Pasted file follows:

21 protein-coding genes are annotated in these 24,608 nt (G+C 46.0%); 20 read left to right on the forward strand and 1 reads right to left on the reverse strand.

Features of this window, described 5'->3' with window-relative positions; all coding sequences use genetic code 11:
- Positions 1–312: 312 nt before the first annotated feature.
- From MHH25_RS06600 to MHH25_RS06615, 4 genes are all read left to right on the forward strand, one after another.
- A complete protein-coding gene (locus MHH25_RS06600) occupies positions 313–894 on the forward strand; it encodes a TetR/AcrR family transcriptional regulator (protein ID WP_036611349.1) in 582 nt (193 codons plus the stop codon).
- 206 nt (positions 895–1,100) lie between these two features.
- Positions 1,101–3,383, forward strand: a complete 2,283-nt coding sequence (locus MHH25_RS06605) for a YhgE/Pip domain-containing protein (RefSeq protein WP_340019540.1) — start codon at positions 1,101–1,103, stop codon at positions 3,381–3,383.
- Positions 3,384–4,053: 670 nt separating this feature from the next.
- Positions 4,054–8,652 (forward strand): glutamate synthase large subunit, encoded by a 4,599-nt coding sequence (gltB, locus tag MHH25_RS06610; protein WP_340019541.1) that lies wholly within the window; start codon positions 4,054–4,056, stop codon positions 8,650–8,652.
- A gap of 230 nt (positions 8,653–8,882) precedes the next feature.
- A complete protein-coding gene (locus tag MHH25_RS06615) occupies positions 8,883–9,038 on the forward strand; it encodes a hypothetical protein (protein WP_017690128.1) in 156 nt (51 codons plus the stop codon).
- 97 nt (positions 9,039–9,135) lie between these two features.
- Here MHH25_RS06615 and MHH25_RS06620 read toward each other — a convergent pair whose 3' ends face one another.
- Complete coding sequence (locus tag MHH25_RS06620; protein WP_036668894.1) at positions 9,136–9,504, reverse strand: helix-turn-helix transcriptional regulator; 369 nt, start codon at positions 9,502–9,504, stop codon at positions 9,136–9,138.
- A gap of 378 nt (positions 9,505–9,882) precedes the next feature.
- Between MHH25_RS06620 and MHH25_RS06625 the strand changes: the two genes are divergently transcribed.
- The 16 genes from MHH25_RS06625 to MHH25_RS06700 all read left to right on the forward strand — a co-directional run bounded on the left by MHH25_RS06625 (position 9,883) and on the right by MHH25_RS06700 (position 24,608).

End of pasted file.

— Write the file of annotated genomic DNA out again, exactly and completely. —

21 protein-coding genes are annotated in these 24,608 nt (G+C 46.0%); 20 read left to right on the forward strand and 1 reads right to left on the reverse strand.

Features of this window, described 5'->3' with window-relative positions; all coding sequences use genetic code 11:
- Positions 1–312: 312 nt before the first annotated feature.
- From MHH25_RS06600 to MHH25_RS06615, 4 genes are all read left to right on the forward strand, one after another.
- A complete protein-coding gene (locus MHH25_RS06600) occupies positions 313–894 on the forward strand; it encodes a TetR/AcrR family transcriptional regulator (protein ID WP_036611349.1) in 582 nt (193 codons plus the stop codon).
- 206 nt (positions 895–1,100) lie between these two features.
- Positions 1,101–3,383, forward strand: a complete 2,283-nt coding sequence (locus MHH25_RS06605) for a YhgE/Pip domain-containing protein (RefSeq protein WP_340019540.1) — start codon at positions 1,101–1,103, stop codon at positions 3,381–3,383.
- Positions 3,384–4,053: 670 nt separating this feature from the next.
- Positions 4,054–8,652 (forward strand): glutamate synthase large subunit, encoded by a 4,599-nt coding sequence (gltB, locus tag MHH25_RS06610; protein WP_340019541.1) that lies wholly within the window; start codon positions 4,054–4,056, stop codon positions 8,650–8,652.
- A gap of 230 nt (positions 8,653–8,882) precedes the next feature.
- A complete protein-coding gene (locus tag MHH25_RS06615) occupies positions 8,883–9,038 on the forward strand; it encodes a hypothetical protein (protein WP_017690128.1) in 156 nt (51 codons plus the stop codon).
- 97 nt (positions 9,039–9,135) lie between these two features.
- Here MHH25_RS06615 and MHH25_RS06620 read toward each other — a convergent pair whose 3' ends face one another.
- Complete coding sequence (locus tag MHH25_RS06620; protein WP_036668894.1) at positions 9,136–9,504, reverse strand: helix-turn-helix transcriptional regulator; 369 nt, start codon at positions 9,502–9,504, stop codon at positions 9,136–9,138.
- A gap of 378 nt (positions 9,505–9,882) precedes the next feature.
- Between MHH25_RS06620 and MHH25_RS06625 the strand changes: the two genes are divergently transcribed.
- The 16 genes from MHH25_RS06625 to MHH25_RS06700 all read left to right on the forward strand — a co-directional run bounded on the left by MHH25_RS06625 (position 9,883) and on the right by MHH25_RS06700 (position 24,608).